At schools, teachers need to remember that they are only one of many teachers parceling out tons of homework (often in challenging AP classes). And schools in upper-middle class communities tend to push kids toward a very selective group of colleges — back off that approach. Focus more on conveying to kids that there are many ways in which they can get a splendid college education, show them real-life examples of the many very “successful” people who went to schools nowhere near the Ivy’s.

And there urgently need to be changes in higher education. In our blog article, we reiterated Barry’s terrific suggestion to introduce a lottery system for admissions in highly competitive schools. So essentially, if you have a good enough portfolio to make the top applicant pool, your name gets thrown into the pool but from there on, selection occurs by lottery. This can do much to reduce the enormous pressure kids feel that if they did just one more challenging course or activity, that would make or break their admission.

For more information visit

Emma Greguska

Editor , ASU News

(480) 965-9657

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Narrowing gap between man and machine

Future robots could help you assemble that IKEA chair.
January 12, 2016

ASU engineer exploring new frontiers in human-robot collaborations

Imagine an assembly robot that collaborates with a human to assemble a piece of IKEA furniture. The robot would need to analyze the movements of the human to avoid potentially hazardous collisions.

portrait of Heni Ben AmorHeni Ben Amor (pictured left) is trying to make that situation become closer to reality by helping robots better understand and respond to human behavior. For instance, the assembly robot may learn that it must hand over a screwdriver whenever a human is stretching out an arm.

Ben Amor, an assistant professor of computer science and engineering in Arizona State University’s Ira A. Fulton Schools of Engineering, is working to make advances in human-robot collaboration and on identifying the importance of such collaborations.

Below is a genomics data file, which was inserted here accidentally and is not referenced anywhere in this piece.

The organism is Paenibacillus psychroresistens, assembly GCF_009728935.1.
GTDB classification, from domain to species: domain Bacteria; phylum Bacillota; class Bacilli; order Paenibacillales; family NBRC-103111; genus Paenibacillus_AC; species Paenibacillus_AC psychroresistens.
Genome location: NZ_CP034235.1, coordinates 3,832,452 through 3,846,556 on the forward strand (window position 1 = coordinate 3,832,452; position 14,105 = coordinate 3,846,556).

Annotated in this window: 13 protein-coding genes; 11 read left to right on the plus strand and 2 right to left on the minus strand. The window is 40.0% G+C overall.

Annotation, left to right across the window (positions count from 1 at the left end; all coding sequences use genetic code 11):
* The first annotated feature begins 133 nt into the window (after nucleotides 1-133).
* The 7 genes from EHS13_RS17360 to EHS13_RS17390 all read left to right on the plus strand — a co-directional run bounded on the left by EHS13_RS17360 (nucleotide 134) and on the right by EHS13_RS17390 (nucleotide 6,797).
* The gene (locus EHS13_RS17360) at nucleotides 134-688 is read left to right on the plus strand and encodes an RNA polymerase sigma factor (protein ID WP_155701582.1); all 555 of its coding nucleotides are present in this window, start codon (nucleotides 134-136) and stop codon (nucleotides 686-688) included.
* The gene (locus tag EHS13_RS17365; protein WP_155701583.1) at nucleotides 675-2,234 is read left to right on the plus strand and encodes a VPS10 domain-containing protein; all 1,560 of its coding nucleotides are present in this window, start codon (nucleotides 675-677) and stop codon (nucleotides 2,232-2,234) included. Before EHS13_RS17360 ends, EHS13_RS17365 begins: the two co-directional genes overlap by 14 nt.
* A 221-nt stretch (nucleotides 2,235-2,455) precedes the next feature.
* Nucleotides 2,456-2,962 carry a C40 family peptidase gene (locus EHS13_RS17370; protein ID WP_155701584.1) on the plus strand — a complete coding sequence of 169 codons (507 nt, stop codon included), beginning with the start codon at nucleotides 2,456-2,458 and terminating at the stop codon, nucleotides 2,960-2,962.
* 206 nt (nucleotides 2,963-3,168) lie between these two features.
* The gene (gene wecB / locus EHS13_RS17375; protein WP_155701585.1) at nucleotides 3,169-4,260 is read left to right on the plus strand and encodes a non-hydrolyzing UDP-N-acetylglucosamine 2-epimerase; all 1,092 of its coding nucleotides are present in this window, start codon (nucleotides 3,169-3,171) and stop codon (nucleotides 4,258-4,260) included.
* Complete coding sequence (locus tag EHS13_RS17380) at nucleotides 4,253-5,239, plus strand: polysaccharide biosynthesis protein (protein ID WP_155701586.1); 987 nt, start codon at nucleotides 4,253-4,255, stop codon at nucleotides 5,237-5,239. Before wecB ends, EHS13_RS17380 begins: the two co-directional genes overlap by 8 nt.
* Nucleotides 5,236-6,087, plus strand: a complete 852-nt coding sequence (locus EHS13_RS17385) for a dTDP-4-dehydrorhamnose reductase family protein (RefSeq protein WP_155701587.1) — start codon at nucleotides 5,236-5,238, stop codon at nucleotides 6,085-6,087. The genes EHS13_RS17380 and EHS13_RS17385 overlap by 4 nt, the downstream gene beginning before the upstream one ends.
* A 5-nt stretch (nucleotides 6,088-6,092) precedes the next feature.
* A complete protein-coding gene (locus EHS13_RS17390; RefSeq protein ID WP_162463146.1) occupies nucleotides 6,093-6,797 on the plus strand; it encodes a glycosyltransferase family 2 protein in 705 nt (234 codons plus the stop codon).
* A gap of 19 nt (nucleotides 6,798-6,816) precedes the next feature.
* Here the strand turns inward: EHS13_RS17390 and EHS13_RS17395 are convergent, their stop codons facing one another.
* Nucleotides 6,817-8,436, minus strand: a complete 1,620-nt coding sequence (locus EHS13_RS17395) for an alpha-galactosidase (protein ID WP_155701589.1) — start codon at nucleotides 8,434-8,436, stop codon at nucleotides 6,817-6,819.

“I develop new methods that allow a robot to work in close proximity with human partners,” he said. “To ensure safe interaction, autonomous robots need to include movements and actions of human partners into their decision-making process.”

There is a widespread misconception that robots will replace humans in all workplaces, Ben Amor said. While it is true that robots can perform mundane, repetitive tasks better than humans, there are still many tasks at which humans are way better than robots.

“For humans, opening a fridge is not a particularly difficult thing to do. For robots, however, this can be a daunting challenge.”
— Heni Ben Amor, ASU assistant professor of computer science and engineering

He believes in a combination of robotic strength and speed on one side, and human decision-making, creativity and dexterity on the other side of a symbiotic relationship between robot and human.

“A fascinating aspect of working with robots is discovering how challenging even presumably simple tasks can be for a machine,” he said. “For humans, opening a fridge is not a particularly difficult thing to do. For robots, however, this can be a daunting challenge.”

Even after having a human program all the steps involved, “it may actually take the robot more than five minutes to accomplish the task. It is therefore very inspiring to see how nature managed to find very elegant and versatile solutions to similarly difficult problems,” Ben Amor said.

“I am particularly intrigued by learning capabilities of biological systems,” he said. “Humans and animals often learn to adapt and change their behavior whenever faced with a new challenge.”

Human-robot collaboration has become an important aspect of many applications of robotic technologies, such as in the automotive industry.

There is a strong interest in bringing human and robot capabilities together. For many tasks, human skills remain important, but  other tasks could best be accomplished by the strength and agility of robots. Deploying robots to help humans in physically demanding tasks could, for instance, lead to a significant reduction in work-related injuries.

Ben Amor is intrigued by machine learning involving robots. He wants to find out if robots can learn how to solve tasks on its own, by employing a human-like trial-and-error strategy to acquire new motor skills or imitating observed human behaviors and learning to program themselves based on what they observe.